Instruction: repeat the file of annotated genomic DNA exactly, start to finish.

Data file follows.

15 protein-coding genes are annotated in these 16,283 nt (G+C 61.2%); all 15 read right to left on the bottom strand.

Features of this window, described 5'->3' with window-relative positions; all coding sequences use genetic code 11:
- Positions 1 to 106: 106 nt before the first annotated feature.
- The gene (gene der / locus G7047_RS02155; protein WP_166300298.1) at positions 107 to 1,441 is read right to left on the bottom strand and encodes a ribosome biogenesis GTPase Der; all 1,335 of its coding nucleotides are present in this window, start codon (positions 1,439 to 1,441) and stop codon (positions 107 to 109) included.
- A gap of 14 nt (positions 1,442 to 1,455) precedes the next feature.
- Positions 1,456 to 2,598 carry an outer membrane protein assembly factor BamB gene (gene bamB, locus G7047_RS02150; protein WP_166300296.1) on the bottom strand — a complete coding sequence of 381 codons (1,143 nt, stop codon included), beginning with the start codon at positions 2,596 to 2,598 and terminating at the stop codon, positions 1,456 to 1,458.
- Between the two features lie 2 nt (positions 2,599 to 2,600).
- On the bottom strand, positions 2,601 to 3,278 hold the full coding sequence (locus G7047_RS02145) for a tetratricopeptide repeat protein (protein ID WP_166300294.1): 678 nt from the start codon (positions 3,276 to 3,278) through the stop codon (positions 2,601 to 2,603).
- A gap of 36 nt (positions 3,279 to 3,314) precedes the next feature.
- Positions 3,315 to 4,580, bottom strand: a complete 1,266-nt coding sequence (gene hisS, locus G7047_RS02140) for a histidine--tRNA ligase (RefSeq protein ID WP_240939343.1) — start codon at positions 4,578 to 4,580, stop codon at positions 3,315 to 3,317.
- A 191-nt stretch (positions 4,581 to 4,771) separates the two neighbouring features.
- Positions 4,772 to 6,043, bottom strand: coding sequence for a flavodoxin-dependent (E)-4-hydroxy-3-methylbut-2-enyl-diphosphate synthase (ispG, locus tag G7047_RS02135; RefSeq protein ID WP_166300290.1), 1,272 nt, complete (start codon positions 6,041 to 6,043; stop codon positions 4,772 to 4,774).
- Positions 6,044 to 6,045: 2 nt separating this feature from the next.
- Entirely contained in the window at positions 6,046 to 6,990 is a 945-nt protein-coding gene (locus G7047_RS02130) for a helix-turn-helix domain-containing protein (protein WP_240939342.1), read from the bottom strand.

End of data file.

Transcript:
15 protein-coding genes are annotated in these 16,283 nt (G+C 61.2%); all 15 read right to left on the bottom strand.

Features of this window, described 5'->3' with window-relative positions; all coding sequences use genetic code 11:
- Positions 1 to 106: 106 nt before the first annotated feature.
- The gene (gene der / locus G7047_RS02155; protein WP_166300298.1) at positions 107 to 1,441 is read right to left on the bottom strand and encodes a ribosome biogenesis GTPase Der; all 1,335 of its coding nucleotides are present in this window, start codon (positions 1,439 to 1,441) and stop codon (positions 107 to 109) included.
- A gap of 14 nt (positions 1,442 to 1,455) precedes the next feature.
- Positions 1,456 to 2,598 carry an outer membrane protein assembly factor BamB gene (gene bamB, locus G7047_RS02150; protein WP_166300296.1) on the bottom strand — a complete coding sequence of 381 codons (1,143 nt, stop codon included), beginning with the start codon at positions 2,596 to 2,598 and terminating at the stop codon, positions 1,456 to 1,458.
- Between the two features lie 2 nt (positions 2,599 to 2,600).
- On the bottom strand, positions 2,601 to 3,278 hold the full coding sequence (locus G7047_RS02145) for a tetratricopeptide repeat protein (protein ID WP_166300294.1): 678 nt from the start codon (positions 3,276 to 3,278) through the stop codon (positions 2,601 to 2,603).
- A gap of 36 nt (positions 3,279 to 3,314) precedes the next feature.
- Positions 3,315 to 4,580, bottom strand: a complete 1,266-nt coding sequence (gene hisS, locus G7047_RS02140) for a histidine--tRNA ligase (RefSeq protein ID WP_240939343.1) — start codon at positions 4,578 to 4,580, stop codon at positions 3,315 to 3,317.
- A 191-nt stretch (positions 4,581 to 4,771) separates the two neighbouring features.
- Positions 4,772 to 6,043, bottom strand: coding sequence for a flavodoxin-dependent (E)-4-hydroxy-3-methylbut-2-enyl-diphosphate synthase (ispG, locus tag G7047_RS02135; RefSeq protein ID WP_166300290.1), 1,272 nt, complete (start codon positions 6,041 to 6,043; stop codon positions 4,772 to 4,774).
- Positions 6,044 to 6,045: 2 nt separating this feature from the next.
- Entirely contained in the window at positions 6,046 to 6,990 is a 945-nt protein-coding gene (locus G7047_RS02130) for a helix-turn-helix domain-containing protein (protein WP_240939342.1), read from the bottom strand.